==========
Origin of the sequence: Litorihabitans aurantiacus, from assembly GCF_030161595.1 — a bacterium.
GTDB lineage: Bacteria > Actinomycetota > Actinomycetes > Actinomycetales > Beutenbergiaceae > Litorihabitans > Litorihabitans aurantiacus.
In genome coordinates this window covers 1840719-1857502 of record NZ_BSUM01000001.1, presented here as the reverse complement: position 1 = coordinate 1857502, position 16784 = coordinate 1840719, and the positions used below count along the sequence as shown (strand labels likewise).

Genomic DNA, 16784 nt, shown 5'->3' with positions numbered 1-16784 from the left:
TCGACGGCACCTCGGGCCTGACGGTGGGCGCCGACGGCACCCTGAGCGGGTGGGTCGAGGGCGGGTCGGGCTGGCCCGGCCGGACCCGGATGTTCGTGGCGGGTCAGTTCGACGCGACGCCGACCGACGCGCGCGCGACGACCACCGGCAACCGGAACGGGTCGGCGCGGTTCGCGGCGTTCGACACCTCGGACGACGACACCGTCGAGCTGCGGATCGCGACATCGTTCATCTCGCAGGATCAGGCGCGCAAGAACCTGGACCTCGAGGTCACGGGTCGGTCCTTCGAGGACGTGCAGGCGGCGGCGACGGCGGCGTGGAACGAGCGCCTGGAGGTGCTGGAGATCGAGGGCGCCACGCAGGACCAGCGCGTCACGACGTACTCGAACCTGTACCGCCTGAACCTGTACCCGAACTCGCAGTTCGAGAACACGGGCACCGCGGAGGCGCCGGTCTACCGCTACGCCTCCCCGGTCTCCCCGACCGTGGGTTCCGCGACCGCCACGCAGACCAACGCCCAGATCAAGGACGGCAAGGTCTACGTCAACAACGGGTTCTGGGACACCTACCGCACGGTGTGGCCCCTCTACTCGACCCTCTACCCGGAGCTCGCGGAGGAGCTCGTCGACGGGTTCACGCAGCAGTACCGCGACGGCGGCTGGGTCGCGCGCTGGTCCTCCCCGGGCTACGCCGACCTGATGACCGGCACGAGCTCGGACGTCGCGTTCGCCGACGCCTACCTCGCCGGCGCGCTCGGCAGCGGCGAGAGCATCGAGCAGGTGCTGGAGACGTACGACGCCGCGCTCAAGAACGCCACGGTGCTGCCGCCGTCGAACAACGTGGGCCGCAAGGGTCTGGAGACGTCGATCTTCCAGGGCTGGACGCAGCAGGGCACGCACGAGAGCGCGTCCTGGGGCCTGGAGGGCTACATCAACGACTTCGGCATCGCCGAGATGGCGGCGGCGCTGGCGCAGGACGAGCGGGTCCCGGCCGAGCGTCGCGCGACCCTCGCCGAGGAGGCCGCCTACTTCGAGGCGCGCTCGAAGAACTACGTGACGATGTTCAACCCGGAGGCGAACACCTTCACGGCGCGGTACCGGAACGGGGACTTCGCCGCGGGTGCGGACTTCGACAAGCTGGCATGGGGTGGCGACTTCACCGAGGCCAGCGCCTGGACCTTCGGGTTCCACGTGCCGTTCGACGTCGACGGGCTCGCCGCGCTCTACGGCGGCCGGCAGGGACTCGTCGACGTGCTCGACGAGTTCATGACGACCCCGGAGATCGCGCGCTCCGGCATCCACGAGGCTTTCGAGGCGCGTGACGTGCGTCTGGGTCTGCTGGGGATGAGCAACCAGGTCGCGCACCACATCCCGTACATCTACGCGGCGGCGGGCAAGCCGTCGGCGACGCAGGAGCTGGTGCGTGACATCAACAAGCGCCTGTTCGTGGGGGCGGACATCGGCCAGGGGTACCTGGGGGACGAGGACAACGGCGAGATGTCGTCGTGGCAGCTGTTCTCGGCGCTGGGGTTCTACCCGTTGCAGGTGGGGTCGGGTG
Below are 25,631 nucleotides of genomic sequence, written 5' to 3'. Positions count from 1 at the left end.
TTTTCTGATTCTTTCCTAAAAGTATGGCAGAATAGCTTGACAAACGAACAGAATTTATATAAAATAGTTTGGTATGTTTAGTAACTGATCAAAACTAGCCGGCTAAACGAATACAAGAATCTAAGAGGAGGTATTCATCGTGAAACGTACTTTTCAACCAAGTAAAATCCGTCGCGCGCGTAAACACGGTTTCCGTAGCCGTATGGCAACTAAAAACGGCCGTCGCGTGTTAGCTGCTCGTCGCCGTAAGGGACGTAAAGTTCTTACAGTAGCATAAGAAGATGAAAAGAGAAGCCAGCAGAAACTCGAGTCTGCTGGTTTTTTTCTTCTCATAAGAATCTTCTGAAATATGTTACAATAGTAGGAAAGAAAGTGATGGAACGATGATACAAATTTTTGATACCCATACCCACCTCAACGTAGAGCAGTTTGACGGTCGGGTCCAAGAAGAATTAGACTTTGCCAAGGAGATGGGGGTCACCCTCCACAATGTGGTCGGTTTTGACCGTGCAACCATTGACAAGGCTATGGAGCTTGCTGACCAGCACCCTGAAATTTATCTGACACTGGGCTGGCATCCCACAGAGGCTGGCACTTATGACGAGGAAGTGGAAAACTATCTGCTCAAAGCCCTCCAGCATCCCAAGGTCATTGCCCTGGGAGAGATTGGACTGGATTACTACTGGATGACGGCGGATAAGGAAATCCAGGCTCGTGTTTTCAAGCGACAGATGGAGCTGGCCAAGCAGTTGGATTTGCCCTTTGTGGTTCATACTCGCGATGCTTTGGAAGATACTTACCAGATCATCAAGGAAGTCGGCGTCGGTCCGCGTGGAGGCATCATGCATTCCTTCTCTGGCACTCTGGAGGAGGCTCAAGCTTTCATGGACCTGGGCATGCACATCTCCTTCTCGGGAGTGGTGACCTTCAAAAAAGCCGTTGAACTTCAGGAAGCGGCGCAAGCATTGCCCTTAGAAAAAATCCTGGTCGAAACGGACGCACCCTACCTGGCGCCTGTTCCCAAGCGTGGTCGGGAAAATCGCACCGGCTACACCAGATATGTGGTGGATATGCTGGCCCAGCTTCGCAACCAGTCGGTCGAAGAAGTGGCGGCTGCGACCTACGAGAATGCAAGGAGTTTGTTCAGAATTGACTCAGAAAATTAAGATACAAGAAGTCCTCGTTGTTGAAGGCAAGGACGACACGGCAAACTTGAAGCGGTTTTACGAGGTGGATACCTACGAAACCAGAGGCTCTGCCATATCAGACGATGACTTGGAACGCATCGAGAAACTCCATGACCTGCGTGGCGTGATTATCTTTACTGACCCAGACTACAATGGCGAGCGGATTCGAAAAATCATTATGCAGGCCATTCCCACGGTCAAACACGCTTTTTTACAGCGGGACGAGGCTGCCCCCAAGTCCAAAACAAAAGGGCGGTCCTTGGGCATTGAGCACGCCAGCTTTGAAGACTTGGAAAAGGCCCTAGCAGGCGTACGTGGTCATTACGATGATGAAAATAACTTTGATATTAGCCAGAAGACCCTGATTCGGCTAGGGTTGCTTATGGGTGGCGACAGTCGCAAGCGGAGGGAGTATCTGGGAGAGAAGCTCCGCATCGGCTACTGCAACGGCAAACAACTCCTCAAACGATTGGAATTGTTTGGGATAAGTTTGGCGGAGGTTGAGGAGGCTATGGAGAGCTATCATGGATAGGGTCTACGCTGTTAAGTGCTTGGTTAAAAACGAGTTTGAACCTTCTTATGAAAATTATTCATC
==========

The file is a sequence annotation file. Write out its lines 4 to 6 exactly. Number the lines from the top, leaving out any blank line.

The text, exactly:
Genomic DNA, 16784 nt, shown 5'->3' with positions numbered 1-16784 from the left:
TCGACGGCACCTCGGGCCTGACGGTGGGCGCCGACGGCACCCTGAGCGGGTGGGTCGAGGGCGGGTCGGGCTGGCCCGGCCGGACCCGGATGTTCGTGGCGGGTCAGTTCGACGCGACGCCGACCGACGCGCGCGCGACGACCACCGGCAACCGGAACGGGTCGGCGCGGTTCGCGGCGTTCGACACCTCGGACGACGACACCGTCGAGCTGCGGATCGCGACATCGTTCATCTCGCAGGATCAGGCGCGCAAGAACCTGGACCTCGAGGTCACGGGTCGGTCCTTCGAGGACGTGCAGGCGGCGGCGACGGCGGCGTGGAACGAGCGCCTGGAGGTGCTGGAGATCGAGGGCGCCACGCAGGACCAGCGCGTCACGACGTACTCGAACCTGTACCGCCTGAACCTGTACCCGAACTCGCAGTTCGAGAACACGGGCACCGCGGAGGCGCCGGTCTACCGCTACGCCTCCCCGGTCTCCCCGACCGTGGGTTCCGCGACCGCCACGCAGACCAACGCCCAGATCAAGGACGGCAAGGTCTACGTCAACAACGGGTTCTGGGACACCTACCGCACGGTGTGGCCCCTCTACTCGACCCTCTACCCGGAGCTCGCGGAGGAGCTCGTCGACGGGTTCACGCAGCAGTACCGCGACGGCGGCTGGGTCGCGCGCTGGTCCTCCCCGGGCTACGCCGACCTGATGACCGGCACGAGCTCGGACGTCGCGTTCGCCGACGCCTACCTCGCCGGCGCGCTCGGCAGCGGCGAGAGCATCGAGCAGGTGCTGGAGACGTACGACGCCGCGCTCAAGAACGCCACGGTGCTGCCGCCGTCGAACAACGTGGGCCGCAAGGGTCTGGAGACGTCGATCTTCCAGGGCTGGACGCAGCAGGGCACGCACGAGAGCGCGTCCTGGGGCCTGGAGGGCTACATCAACGACTTCGGCATCGCCGAGATGGCGGCGGCGCTGGCGCAGGACGAGCGGGTCCCGGCCGAGCGTCGCGCGACCCTCGCCGAGGAGGCCGCCTACTTCGAGGCGCGCTCGAAGAACTACGTGACGATGTTCAACCCGGAGGCGAACACCTTCACGGCGCGGTACCGGAACGGGGACTTCGCCGCGGGTGCGGACTTCGACAAGCTGGCATGGGGTGGCGACTTCACCGAGGCCAGCGCCTGGACCTTCGGGTTCCACGTGCCGTTCGACGTCGACGGGCTCGCCGCGCTCTACGGCGGCCGGCAGGGACTCGTCGACGTGCTCGACGAGTTCATGACGACCCCGGAGATCGCGCGCTCCGGCATCCACGAGGCTTTCGAGGCGCGTGACGTGCGTCTGGGTCTGCTGGGGATGAGCAACCAGGTCGCGCACCACATCCCGTACATCTACGCGGCGGCGGGCAAGCCGTCGGCGACGCAGGAGCTGGTGCGTGACATCAACAAGCGCCTGTTCGTGGGGGCGGACATCGGCCAGGGGTACCTGGGGGACGAGGACAACGGCGAGATGTCGTCGTGGCAGCTGTTCTCGGCGCTGGGGTTCTACCCGTTGCAGGTGGGGTCGGGTG
Below are 25,631 nucleotides of genomic sequence, written 5' to 3'. Positions count from 1 at the left end.